We would like to invite you to download a free copy of Rudy Castañeda López’s Open Your Eyes, Jackson Ryder which at the beginning of this promotion jumped to the top of two of Amazon’s free ebook bestseller lists. It appeared as #1 for US Historical fiction and #4 for Literary Fiction.

Fifteen-year-old Jackson Ryder has always loved art, but in the wake of his mother’s death, he must choose between his passion and his grieving father’s approval. Pulled from his New York home and thrust into the melting pot that is San Sebastiano, California in the 1960s, Jackson finds himself embroiled in an era of assassination, an emerging art scene, the Civil Rights Movement and The Beatles. As he learns how to deal with life, death and a new found interest in girls, drawing is the only thing stopping his world from spinning out of control.

Now is your chance to read this captivating novel for free. Just click here. Available until 7pm Sunday 3rd of June.

Ebook Deal: Because Everything Is Right but Everything Is Wrong

For the last week of May, Erin Donohue’s debut novel Because Everything Is Right but Everything Is Wrong will be available to purchase on Amazon for $1.14.

Click here to take advantage of this amazing price.

Erin recently took part in the Auckland Writers Festival on a panel with Guardian Fiction Prize winner Alex Wheatle and Eileen Merriman called Can We Be Frank? which explored the difficulties of writing about big issues for a younger audience.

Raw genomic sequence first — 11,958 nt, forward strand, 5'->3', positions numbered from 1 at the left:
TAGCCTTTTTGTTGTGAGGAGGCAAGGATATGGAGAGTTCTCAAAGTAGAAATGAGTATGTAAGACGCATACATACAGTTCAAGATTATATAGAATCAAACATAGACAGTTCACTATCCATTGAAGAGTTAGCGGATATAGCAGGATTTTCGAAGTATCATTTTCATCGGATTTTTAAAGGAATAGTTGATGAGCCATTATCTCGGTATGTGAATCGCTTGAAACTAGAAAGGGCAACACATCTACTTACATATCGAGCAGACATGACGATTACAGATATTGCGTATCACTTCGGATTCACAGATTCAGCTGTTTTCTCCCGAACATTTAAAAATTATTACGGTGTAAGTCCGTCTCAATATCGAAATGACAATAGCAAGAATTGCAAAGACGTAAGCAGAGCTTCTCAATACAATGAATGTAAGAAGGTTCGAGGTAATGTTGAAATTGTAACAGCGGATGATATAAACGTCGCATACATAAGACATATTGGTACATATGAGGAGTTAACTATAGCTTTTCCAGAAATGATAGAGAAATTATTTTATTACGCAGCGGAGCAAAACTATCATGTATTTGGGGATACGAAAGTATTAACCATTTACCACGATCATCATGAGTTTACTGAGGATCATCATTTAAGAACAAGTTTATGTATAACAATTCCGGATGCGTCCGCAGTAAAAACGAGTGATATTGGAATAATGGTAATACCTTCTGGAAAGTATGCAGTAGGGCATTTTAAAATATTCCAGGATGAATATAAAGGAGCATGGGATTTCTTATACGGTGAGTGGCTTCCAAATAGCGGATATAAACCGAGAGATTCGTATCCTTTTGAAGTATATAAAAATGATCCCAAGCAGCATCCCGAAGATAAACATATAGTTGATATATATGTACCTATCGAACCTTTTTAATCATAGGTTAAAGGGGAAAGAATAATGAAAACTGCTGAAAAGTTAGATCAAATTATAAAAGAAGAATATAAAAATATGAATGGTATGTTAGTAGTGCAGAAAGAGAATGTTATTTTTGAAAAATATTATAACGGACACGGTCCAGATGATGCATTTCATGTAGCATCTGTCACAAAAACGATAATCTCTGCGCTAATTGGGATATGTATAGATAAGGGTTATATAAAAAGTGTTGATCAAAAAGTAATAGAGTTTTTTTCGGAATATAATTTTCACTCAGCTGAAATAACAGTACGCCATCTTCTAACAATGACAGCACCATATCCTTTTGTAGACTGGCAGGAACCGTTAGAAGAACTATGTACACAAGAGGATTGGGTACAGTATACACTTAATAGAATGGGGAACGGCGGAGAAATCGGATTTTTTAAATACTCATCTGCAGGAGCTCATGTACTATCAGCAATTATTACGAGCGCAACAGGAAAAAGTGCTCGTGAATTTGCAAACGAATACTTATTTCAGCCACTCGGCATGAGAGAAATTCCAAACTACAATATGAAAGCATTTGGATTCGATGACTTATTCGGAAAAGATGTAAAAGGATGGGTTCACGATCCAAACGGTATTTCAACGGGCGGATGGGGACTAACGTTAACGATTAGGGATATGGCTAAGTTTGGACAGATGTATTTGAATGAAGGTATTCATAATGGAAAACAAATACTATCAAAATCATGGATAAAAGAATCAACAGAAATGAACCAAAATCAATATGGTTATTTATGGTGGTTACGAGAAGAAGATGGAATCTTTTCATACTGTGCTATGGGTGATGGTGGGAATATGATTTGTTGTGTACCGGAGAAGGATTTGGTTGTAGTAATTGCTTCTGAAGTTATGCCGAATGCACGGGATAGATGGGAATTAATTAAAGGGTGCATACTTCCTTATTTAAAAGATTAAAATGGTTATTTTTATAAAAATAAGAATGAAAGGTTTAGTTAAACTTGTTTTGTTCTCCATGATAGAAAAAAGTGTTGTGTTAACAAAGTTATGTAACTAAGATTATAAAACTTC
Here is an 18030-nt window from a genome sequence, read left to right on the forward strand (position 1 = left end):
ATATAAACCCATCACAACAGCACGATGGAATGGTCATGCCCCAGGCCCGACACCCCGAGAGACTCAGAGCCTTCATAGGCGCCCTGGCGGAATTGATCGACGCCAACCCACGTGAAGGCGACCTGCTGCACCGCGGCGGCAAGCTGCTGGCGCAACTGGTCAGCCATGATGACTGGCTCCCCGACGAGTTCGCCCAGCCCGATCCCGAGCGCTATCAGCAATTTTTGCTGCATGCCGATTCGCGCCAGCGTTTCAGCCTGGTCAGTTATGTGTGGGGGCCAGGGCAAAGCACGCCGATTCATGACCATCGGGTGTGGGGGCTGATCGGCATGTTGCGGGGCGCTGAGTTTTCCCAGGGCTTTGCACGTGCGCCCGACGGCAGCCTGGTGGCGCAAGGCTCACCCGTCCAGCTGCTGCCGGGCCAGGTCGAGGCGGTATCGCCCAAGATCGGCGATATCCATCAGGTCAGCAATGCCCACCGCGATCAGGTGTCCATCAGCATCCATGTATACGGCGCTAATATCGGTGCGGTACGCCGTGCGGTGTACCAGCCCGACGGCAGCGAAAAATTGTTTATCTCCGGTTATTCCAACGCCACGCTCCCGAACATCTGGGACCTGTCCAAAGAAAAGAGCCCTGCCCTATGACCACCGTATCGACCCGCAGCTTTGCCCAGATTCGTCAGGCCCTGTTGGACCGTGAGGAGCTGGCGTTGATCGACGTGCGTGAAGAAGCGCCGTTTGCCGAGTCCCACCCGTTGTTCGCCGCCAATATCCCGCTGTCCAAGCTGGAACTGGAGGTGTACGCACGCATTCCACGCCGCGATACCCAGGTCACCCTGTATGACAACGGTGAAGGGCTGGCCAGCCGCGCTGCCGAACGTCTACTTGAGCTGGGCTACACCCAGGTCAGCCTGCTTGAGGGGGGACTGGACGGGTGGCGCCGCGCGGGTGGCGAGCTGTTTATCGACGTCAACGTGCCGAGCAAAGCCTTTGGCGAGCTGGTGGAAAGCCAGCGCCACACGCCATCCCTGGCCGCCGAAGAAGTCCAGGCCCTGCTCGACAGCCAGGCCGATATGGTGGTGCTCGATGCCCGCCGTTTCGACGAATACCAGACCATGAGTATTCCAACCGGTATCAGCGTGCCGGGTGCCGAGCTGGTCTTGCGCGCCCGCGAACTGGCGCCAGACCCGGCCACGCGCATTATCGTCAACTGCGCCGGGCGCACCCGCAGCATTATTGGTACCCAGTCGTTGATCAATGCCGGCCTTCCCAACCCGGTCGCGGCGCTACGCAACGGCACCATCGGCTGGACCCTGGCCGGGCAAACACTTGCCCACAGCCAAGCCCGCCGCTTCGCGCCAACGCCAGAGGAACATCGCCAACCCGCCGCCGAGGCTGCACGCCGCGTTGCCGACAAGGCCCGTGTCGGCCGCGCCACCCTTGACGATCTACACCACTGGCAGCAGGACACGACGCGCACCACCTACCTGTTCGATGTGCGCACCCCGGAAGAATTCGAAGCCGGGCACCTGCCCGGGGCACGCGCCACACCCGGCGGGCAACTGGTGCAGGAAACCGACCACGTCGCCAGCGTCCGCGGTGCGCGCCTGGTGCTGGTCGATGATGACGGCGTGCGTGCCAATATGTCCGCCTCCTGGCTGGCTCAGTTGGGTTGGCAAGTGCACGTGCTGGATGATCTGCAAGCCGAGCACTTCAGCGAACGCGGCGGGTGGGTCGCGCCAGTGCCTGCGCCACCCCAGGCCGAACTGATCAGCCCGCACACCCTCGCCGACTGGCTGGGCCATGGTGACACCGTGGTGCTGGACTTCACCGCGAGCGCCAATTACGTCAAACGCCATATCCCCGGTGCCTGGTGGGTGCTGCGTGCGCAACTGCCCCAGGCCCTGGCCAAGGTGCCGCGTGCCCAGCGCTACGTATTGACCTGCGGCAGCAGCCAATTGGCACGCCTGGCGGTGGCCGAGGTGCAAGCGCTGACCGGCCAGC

This ebook deal will last until midnight on May 31st.

 

Book offers valuable insights 

 

Arthritis New Zealand Policy Advisor, Jane Wilson, is finding The Walking Stick Tree a valuable resource.

‘I had made the decision over Christmas to buy some new books which I could learn from. The Walking Stick Tree was one of those books. I found it useful to hear of historical treatment methods, to hear Trish’s lived experience from diagnosis as a child to present day and found her sections where she reflected on arthritis and disability really insightful and useful in my work.’

Jane and author Trish Harris can be seen here at the ‘Let’s Talk: our communities, our health’ forum where they met by chance recently. ‘It was great to meet and chat to Trish. Her book’s a recommended read for people to understand the lived experience of arthritis, but also just as a fantastic read. I particularly liked the cover!’

Erin Donohue book launch

Erin Donohue shares the story behind her bestselling YA novel.  This powerful coming-of-age story follows 17-year-old Caleb Evans as he struggles to hold his life together while everything around him is falling apart. It comes as no surprise to us that it was recently the 2nd highest-selling New Zealand children’s fiction title on the Nielsen bestseller list. There was barely a dry eye in the house as Erin shared the experiences that inspired her novel; we are sure you will be moved by her speech too.

To read the speech click here

The Apology: Stories on the Four Winds: Ngā Hau e Whā.

Helen Margaret Waaka, author of Waitapu, is continuing to write about this small fictitious town. Her short story  ‘The Apology’  which is included in a new collection from Huia Publishers, explores an event occurring in Waitapu in more depth.

The collection, Stories on the Four Winds: Ngā Hau e Whā, edited by Brian Bargh and Robyn Bargh is a finalist in this years Massey University Ngā Kupu Ora Awards, in the Te Tuhiinga Auaha – Creative Writing Category. It brings together twenty short stories from eighteen New Zealand writers.

The Apology’ will appear in some form in the book Helen is currently working on, Still Waters, a novel and sequel to Waitapu.